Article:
Wisconsin Cop With History Of Shootings Won’t Face Charges In Killing Of Black Teen

Wisconsin Cop With History Of Shootings Won’t Face Charges In Killing Of Black Teen

The D.A. determined that Joseph Mensah, who fatally wounded 17-year-old Alvin Cole was found to have acted with ‘reasonable’ judgement.

Published 2 weeks ago

Written by Madison J. Gray

Roughly an hour away from Kenosha, Wisconsin, a police shooting has taken place reminiscent of what happened to Jacob Blake just a few months ago. An officer in Wauwatosa, Wisconsin will not face charges in the killing of a Black teenager, according to a local prosecutor.
The decision angered the family of Alvin Cole, who maintains the officer, Joseph Mensah, should be fired, particularly since he has had other fatal shootings in his record according to CNN.

"We've always maintained that Officer Joseph Mensah should be held accountable for his actions, and unfortunately today, we disagree with Chisholm's assessment of what he saw," Cole’s family attorney Kim Motley told reporters on Wednesday (Oct. 7) in regards to Milwaukee County District Attorney John T. Chisholm’s decision. "He is still getting paid. He's suspended with pay, and he needs to be removed as an officer immediately." 

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Chisholm wrote in a 14-page statement that Mensah, who is also Black, used “objectively reasonable” force in firing his weapon at the 17-year old Cole. The case stems from a Feb. 2 incident in which Cole was reportedly involved in a conflict with another individual at a local mall. Police say during the argument Cole pulled out a stolen .9mm caliber pistol. When confronted by officers, he ran from them, despite being ordered to drop the gun, and fired it, prompting Mensah to return fire.

“I do not believe that the state could disprove self-defense or defense of others in this case and therefore could not meet the burden required to charge Officer Mensah," Chisholm wrote.

RELATED: Kenosha Shooting: Jacob Blake Shot In The Back By Wisconsin Police In Front of His Sons

Wauwatosa Police Chief Barry Weber defended Mensah, who is on administrative leave, saying that while he sympathizes with Cole’s family, the investigation was done correctly.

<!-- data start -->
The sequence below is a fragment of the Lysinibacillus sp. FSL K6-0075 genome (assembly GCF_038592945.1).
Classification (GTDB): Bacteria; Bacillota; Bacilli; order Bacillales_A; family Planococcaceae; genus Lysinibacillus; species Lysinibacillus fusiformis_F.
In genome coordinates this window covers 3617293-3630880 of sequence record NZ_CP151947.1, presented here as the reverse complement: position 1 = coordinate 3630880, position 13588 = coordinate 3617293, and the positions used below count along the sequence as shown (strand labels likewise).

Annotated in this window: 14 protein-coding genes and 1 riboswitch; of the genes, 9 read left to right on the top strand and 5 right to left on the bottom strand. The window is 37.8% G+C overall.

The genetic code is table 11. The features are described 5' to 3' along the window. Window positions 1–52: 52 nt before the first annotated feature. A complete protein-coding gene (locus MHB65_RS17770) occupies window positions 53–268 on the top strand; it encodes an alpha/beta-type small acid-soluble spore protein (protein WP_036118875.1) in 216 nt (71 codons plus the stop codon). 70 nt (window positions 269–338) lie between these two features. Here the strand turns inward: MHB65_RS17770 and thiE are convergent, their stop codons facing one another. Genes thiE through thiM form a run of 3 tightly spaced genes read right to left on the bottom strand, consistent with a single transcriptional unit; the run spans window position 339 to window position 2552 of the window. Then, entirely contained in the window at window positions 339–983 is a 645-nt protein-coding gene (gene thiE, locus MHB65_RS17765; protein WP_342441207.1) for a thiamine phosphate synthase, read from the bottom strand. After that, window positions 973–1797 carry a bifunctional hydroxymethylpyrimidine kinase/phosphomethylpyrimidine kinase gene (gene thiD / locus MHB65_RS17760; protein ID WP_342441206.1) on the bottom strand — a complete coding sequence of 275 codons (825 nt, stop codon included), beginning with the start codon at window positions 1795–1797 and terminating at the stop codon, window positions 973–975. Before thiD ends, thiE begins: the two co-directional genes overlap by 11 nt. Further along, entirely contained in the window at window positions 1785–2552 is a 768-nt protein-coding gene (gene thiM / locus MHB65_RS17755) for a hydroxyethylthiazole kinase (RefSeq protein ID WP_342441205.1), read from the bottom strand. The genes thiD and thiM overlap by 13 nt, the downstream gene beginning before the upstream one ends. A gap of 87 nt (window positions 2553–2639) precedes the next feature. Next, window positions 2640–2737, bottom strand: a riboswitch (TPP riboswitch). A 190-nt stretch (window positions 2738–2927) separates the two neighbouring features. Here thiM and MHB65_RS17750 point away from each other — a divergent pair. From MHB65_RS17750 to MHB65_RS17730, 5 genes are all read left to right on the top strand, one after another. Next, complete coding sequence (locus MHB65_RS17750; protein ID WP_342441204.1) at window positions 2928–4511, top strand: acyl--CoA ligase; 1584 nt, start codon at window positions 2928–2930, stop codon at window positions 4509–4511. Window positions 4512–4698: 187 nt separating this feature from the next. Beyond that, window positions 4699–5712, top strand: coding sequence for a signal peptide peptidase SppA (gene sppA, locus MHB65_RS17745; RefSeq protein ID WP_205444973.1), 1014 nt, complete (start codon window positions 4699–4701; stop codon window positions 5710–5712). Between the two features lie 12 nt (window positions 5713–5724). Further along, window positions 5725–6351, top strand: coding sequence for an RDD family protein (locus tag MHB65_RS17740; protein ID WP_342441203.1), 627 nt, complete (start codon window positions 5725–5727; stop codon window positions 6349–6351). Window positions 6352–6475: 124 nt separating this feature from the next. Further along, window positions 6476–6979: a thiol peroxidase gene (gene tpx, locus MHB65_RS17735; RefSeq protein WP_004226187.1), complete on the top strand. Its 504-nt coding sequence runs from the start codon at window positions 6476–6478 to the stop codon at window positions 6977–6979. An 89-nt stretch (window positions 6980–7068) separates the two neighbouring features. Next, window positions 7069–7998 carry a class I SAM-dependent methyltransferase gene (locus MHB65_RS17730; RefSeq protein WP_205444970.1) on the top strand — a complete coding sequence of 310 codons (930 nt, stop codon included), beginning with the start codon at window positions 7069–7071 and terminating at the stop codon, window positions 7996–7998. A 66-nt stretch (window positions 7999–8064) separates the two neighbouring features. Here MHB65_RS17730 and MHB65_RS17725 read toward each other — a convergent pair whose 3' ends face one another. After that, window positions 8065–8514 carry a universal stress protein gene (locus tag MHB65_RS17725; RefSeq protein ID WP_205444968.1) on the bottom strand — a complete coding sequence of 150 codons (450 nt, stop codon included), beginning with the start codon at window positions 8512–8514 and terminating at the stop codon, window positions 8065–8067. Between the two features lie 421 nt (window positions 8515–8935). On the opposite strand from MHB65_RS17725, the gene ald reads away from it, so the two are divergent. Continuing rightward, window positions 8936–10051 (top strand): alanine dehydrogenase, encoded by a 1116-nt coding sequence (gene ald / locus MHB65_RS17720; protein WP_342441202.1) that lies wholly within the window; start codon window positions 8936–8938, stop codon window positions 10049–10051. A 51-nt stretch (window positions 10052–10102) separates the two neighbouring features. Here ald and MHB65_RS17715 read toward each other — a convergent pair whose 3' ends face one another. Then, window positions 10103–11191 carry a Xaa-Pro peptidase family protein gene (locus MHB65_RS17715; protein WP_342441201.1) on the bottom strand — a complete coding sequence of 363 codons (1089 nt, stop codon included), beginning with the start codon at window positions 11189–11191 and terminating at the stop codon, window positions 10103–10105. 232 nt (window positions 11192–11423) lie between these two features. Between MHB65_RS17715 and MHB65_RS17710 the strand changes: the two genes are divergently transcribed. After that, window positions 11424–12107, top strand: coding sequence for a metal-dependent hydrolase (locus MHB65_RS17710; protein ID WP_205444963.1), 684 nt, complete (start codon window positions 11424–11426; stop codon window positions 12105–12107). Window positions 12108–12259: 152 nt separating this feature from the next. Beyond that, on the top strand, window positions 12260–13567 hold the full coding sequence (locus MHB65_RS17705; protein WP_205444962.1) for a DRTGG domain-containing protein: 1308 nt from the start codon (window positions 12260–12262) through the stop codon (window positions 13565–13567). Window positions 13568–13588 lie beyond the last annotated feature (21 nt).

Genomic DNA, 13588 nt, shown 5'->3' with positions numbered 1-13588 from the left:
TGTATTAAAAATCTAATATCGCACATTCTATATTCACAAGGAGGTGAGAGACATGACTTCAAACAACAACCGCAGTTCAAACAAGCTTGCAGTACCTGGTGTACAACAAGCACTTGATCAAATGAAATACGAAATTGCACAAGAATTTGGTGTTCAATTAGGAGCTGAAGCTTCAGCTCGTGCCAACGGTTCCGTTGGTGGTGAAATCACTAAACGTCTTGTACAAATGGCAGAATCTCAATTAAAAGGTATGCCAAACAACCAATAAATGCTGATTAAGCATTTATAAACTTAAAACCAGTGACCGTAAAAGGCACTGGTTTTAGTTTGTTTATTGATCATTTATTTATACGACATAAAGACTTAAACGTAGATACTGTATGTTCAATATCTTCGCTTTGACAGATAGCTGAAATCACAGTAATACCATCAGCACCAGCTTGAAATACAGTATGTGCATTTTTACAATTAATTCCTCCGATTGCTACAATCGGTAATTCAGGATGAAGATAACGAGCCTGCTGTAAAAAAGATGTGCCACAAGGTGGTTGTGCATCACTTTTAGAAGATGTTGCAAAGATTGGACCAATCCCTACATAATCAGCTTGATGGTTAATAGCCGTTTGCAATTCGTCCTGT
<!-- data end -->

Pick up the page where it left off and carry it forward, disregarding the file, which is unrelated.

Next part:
"The administration of justice demands a legal and purposeful review of the facts. That was done in this case," said Weber, according to CNN. "Police officers are put into difficult situations that require a decision to be made in fractions of seconds."

But an independent investigation agreed with Cole’s family, determining that Mensah should be fired based on his history.

"The risk and ensuing consequences to the Wauwatosa Police Department and the City of Wauwatosa of a fourth shooting by this Officer are too great for this Commission to find otherwise," wrote Steven Biskupic, the investigator hired by the Wauwatosa Police and Fire Commission.

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Over the course of the past five years Mensah has killed three people, including Cole, while in the line of duty.

According to the Milwaukee Journal Sentinel, Mensah also shot dead Jay Anderson Jr., in 2016 and Antonio Gonzales in 2015 in other incidents. He was cleared by Chisholm of criminal wrongdoing in those cases as well and faced no internal discipline.

Cole’s sister, Taleavia Cole, denied that her brother fired a weapon at Mensah and agreed that he should be fired. She also criticized Chisholm’s decision.

“The fight continues. It doesn’t end here,” she said, according to local Milwaukee station WTMJ. “It’s time for D.A. Chisholm to retire or step down."

BET has been covering every angle of the police killings of George Floyd, Breonna Taylor, Rayshard Brooks and other social justice cases and the subsequent aftermath and protests. For our continuing coverage, click here.

Photo: WTMJ/Screengrab

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